17. Love this post! Thank you :)

  18. Thank you for this super easy tutorial, I’m loving my homemade iced coffee these days!

    Question: the recipe says it yields 4 cups concentrate, but after I “brew” it following the recipe it only ends up being about 2.5 cups concentrate. Am I doing something wrong?!


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  20. Now that it’s finally summer, cold brew coffee is my hero! THanks for the recipe, Ali! 

  21. I was wondering about your initial coffee grounds to water ratio.  I have been making cold press coffee in a 2 quart glass pitcher and transferring into a half gallon beer growler after the steeping time, but I have been using 1 cup of coarsely ground coffee beans and 8 cups of water.  I pour it over ice with a little half and half but don’t need to dilute with any water.  Is this essentially the same thing you are doing, or is there a benefit to only using 4 cups of water and diluting it due to it being stronger?

    • Ah, good question — same thing! I just make my concentrate a bit stronger so that it takes up less storage room in the refrigerator. :)

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  23. Hi Ali- I am so intrigued by this idea and I cannot wait to try my own cold brewed coffee! I was also totally blown away to see you mention Quay coffee- when we lived in the Rivermarket we were big time fans of theirs :)

  24. I also freeze ice cube trays and then as the day goes on…… coffee isn’t diluted. 

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  26. First let me thank you for sharing this method, I’m a coffee lover since long years, drank and brewed all types of coffee, from all over the world, American, French, turkish, Greek, Syrian, lebanese, Saudis and Italian, was lucky enough to try different seeds as well. This is the first time i read about cold coffee, and it sounds and smells nice. I will try it … thanks in advance .. cheers :)

  27. Hi, great article!!
    I’ve heard of cold brew before and always wondered if you had to DRINK it cold or whether it can be heated up after brewing? Would you lose flavour by heating it?
    Cheers, Chris 

    • Hey, Chris! You don’t have to drink it cold, you should be able to reheat it without losing any flavor. Hope you enjoy!

  28. Could you also put the coffee grounds into the cheese clothe and it off to make a little bag, and then steep it for 12 hours? That way you could possibly skip the straining step. Maybe my logic is off but I’m just wondering. 

    • Erica, we haven’t tried that, but it sounds like a very reasonable idea! We say go for it, because it seems like it should work! If you try it, definitely let us know.

  29. You make me happy and amaze when i read your post.. haha i taught its very hard to this.. because of you i can do this at home i never go to starbucks :D but i need to master the balancing of taste.. anyway thanks a lot for your recipe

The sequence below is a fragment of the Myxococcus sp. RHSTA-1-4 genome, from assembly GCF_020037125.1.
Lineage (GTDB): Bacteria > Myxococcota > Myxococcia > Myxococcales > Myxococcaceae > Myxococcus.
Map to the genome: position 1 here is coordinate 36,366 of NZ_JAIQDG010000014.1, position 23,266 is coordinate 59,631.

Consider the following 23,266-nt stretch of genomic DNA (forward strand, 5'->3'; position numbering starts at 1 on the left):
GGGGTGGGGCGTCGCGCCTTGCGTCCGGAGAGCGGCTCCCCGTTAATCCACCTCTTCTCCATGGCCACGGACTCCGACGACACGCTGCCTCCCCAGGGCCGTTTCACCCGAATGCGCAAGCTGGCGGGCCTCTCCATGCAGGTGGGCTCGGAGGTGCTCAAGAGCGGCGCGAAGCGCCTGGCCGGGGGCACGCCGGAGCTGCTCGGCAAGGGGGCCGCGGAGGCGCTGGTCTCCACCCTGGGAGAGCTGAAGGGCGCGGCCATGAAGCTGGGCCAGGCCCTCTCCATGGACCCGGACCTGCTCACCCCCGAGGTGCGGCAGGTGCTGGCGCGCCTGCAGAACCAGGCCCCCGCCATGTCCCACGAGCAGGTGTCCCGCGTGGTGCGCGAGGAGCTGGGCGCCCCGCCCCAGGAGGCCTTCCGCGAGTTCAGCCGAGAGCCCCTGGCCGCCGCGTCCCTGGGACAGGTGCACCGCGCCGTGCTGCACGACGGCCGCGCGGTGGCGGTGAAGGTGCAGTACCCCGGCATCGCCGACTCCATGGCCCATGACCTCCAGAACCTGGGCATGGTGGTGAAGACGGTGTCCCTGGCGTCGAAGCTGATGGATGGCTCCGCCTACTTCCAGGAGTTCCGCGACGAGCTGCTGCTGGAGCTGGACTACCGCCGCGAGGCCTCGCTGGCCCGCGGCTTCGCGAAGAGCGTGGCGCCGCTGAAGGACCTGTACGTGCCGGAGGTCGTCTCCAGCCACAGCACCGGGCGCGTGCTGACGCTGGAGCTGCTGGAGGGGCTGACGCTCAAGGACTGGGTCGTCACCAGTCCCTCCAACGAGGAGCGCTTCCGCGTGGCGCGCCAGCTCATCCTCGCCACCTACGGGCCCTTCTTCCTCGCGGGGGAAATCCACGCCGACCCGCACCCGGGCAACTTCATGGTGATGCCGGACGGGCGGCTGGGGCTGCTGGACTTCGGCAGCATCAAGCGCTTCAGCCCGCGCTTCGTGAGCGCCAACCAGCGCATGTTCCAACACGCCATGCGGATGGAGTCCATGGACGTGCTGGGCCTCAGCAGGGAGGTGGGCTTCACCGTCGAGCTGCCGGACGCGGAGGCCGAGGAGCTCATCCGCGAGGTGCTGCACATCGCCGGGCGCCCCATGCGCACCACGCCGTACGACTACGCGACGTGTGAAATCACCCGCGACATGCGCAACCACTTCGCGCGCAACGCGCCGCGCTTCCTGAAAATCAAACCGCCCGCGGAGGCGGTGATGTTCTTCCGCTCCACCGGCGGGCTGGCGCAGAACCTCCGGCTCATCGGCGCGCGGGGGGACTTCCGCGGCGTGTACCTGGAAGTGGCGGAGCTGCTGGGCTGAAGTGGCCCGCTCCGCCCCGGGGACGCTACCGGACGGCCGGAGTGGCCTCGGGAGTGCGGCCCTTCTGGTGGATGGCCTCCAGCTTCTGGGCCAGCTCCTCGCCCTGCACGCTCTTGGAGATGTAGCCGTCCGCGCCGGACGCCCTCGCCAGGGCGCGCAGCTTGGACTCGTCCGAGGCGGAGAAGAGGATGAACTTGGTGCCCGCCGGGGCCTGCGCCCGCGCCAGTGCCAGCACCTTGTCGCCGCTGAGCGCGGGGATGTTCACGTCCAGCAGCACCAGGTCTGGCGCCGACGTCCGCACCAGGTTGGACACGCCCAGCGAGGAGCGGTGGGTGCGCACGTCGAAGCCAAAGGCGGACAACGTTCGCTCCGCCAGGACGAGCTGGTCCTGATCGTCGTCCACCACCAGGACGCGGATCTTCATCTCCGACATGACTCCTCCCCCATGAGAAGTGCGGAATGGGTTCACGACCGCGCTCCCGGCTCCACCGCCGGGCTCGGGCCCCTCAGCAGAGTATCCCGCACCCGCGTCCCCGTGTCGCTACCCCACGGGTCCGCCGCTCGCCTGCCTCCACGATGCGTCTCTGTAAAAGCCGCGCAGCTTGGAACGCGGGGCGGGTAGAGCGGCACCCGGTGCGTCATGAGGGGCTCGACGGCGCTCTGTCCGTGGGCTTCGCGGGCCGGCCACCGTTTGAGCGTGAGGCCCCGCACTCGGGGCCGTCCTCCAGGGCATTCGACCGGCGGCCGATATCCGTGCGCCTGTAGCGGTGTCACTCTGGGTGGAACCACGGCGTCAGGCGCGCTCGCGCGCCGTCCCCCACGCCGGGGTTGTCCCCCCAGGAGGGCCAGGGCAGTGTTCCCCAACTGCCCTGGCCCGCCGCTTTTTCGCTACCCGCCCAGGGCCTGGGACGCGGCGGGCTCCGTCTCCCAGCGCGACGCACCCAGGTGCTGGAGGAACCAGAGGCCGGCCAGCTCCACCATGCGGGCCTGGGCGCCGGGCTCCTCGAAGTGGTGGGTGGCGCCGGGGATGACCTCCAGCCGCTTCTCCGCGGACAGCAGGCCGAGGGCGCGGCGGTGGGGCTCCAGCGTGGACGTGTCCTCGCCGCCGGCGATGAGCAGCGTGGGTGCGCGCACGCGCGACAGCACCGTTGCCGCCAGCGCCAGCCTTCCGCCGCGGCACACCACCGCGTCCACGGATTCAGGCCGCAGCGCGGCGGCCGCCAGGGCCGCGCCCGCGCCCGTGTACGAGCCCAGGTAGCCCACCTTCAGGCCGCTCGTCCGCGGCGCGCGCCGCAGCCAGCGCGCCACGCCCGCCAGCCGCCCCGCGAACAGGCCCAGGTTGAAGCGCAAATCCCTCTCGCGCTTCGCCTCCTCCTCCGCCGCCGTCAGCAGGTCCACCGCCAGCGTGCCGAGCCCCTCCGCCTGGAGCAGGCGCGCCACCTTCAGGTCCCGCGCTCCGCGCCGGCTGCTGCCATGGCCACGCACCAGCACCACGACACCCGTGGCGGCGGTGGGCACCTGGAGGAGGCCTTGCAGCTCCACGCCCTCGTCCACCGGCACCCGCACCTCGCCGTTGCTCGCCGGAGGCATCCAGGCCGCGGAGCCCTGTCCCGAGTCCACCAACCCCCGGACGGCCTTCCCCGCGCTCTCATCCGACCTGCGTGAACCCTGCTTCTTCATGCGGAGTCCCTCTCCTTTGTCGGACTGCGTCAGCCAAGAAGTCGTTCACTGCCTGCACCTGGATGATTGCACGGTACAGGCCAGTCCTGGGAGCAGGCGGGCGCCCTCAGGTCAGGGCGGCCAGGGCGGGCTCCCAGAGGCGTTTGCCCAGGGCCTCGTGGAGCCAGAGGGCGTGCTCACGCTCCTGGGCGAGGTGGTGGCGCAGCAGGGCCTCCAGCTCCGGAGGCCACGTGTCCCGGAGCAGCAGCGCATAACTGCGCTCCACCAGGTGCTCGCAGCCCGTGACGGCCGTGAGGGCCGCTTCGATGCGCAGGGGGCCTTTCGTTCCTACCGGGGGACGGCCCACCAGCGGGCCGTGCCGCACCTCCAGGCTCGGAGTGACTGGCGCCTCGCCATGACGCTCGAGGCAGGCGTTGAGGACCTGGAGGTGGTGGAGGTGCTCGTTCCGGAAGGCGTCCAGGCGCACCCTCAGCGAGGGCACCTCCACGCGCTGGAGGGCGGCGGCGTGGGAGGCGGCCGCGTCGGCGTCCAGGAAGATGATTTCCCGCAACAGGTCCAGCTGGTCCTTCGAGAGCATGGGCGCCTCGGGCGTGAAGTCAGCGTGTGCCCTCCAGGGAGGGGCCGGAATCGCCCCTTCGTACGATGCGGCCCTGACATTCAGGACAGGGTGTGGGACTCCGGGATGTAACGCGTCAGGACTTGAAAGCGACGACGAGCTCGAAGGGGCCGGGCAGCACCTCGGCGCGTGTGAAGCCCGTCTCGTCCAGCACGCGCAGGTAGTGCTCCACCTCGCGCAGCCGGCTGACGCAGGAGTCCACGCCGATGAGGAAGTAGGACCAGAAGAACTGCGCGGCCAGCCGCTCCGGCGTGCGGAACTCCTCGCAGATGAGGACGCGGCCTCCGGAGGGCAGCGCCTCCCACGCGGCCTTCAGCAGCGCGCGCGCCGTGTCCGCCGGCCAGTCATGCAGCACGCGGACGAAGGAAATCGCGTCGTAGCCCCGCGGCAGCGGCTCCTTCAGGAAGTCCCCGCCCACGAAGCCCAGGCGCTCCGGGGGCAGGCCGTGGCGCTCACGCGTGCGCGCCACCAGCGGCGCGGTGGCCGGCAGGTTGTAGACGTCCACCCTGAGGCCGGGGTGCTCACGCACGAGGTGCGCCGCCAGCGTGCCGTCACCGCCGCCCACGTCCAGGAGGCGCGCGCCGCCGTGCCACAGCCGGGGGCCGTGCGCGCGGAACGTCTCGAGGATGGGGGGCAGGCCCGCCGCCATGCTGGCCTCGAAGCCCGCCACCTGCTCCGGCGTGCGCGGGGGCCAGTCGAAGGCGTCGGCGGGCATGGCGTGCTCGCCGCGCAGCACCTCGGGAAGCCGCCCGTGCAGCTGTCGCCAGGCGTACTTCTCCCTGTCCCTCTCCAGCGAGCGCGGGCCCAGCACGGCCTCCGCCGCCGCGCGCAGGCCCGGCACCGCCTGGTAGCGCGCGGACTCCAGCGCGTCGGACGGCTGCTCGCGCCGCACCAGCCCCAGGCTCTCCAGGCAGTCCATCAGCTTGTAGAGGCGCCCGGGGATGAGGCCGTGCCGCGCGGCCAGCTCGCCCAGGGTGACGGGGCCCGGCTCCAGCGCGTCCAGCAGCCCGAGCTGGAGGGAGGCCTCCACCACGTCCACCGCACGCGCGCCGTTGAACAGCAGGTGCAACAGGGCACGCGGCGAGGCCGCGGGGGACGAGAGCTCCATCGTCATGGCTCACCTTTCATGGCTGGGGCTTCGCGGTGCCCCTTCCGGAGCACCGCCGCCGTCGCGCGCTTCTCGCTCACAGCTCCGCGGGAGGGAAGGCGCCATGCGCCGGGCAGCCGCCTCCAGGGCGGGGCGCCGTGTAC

30. Hi! I love this – such a beautiful post! I just thought I’d mention a few things about your brewing methods! 1. when you’re cold brewing, you should try using a lid that has some holes, this allows the gases in the coffee to release, which is important to really get that sweetness from the coffee. 2. if you brew in a french press, make sure you pour the coffee into a decanter or a bottle right away, as the coffee will continue brewing (and over-extracting) despite the grounds being in the bottom. Just a couple thoughts! :) At our cafe we cold brew at room temperature – you should try that and see if you like the change of flavour it has!

    • Hey, April! Thank you so much for sharing these awesome tips, we are definitely taking notes! : )

  31. Love coffee!

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  40. So good and easy.  Thanks for the recipe!  I feel a new coffee addiction coming on.  A tea towel worked perfectly in place of cheesecloth (I can’t be the only one that hates cheesecloth, right?) and I only diluted the concentrate with about 2 cups of water and its perfectly strong.  Your photos are beautiful by the way :)

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  44. Many, many years ago, a friend and I discovered this interesting ‘gadget’ for making cold-brewed coffee. Basically it is the same as here, but it filtered through this 2-inch thick fibrous filter. The coffee was decadent. This looks much simpler, but just as tasty. The info on cold coffee also explains why my coffee tastes sweeter after it cools down. I think I will make much of my coffee in this manner from now on. I don’t care if it is cold or hot as it is.

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  48. I just did this last night for the first time with 1 cup of grounds and a gallon of water to mimick my gallon of iced coffee that I would brew each week (using grounds in the keruig and standing in the kitchen for a million years for a few days worth) and it came out great! I’ve heard of cold brewing before but always thought it was way to complicated for me. Thanks for a great post! My new go to!!

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  50. Your recipe is good, however you are not supposed to stir in the water since you are releasing acid that way. NEVER stir, the coffee grounds will soak up the water gradually without releasing any acid.